• Sunday, April 21, 2024


Gen Z Indian American runs for Georgia senate

Ashwin Ramaswami

By: Pramod Thomas

ASHWIN RAMASWAMI has become the first Indian American from Gen Z to run for a state or federal legislature in the US, indicative of a new breed of young politicians emerging from the community.

Ramaswami’s parents immigrated to the US from Tamil Nadu in 1990. Generation Z (also known as Zoomers) encompasses those born between 1997 and 2012.

“I’m running for (Georgia) state senate to give back to my community. I want to make sure that everyone has the same opportunities I had growing up,” Ramaswami, 24, said in a recent interview.

“I want to make sure we have a new voice, people who are young, who come from unconventional backgrounds in politics because it’s really important that we have people who represent us, not just people who can afford to do it.”

The second-generation Indian American, who has built a career in software engineering, election security, and technology law and policy research, is running for state senate in district 48 of Georgia.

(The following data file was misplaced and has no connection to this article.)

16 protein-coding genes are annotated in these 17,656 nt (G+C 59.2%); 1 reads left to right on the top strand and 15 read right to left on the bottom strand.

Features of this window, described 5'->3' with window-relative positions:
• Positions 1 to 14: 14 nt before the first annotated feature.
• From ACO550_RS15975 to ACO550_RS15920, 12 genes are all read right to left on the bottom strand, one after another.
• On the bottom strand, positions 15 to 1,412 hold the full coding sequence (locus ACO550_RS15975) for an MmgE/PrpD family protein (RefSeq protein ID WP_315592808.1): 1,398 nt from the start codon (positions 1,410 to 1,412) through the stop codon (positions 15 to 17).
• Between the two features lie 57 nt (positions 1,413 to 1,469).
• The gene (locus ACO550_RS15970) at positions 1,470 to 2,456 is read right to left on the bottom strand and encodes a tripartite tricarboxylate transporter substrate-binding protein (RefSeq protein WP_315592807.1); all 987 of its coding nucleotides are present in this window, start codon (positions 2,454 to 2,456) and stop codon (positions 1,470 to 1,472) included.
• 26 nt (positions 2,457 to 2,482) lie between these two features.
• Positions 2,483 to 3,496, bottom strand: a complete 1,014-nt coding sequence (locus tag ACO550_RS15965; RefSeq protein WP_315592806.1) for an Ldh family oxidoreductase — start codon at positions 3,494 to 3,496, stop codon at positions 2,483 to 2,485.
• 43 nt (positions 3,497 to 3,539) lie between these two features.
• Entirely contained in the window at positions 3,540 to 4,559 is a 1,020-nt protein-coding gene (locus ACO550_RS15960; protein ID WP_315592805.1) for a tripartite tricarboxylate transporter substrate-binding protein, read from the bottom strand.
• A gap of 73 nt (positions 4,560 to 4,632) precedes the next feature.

Ramaswami, a Democrat, is hoping to replace incumbent Republican Shawn Still, who was indicted with former president Donald Trump for the January 6 insurrection at the US Capitol.

If elected, he would be the first Gen Z state senator in Georgia and the only Georgia state legislator with both a computer science and a law degree. By doing so, he would also break barriers as the first Indian American in the Georgia state legislature.

“Everyone should make sure they have access to a quality education. We want to make sure people have access to jobs and the economy, entrepreneurship and also access to healthcare, reproductive rights and all these issues that matter to us. That’s why I’ve been running,” Ramaswami, whose parents are both from the IT sector, said.

“My parents both came to the US in the 1990s. They both came from Tamil Nadu. My mom is from Chennai, my dad is from Coimbatore. I’ve always grown up with Indian culture and also American culture growing up as well. I’m a Hindu. I’ve been very interested in Indian culture philosophy my whole life,’ he said.

While growing up, he went to Chinmaya Mission Balavihar where he learned about epics like Ramayana, Mahabharata and Bhagavad Gita.



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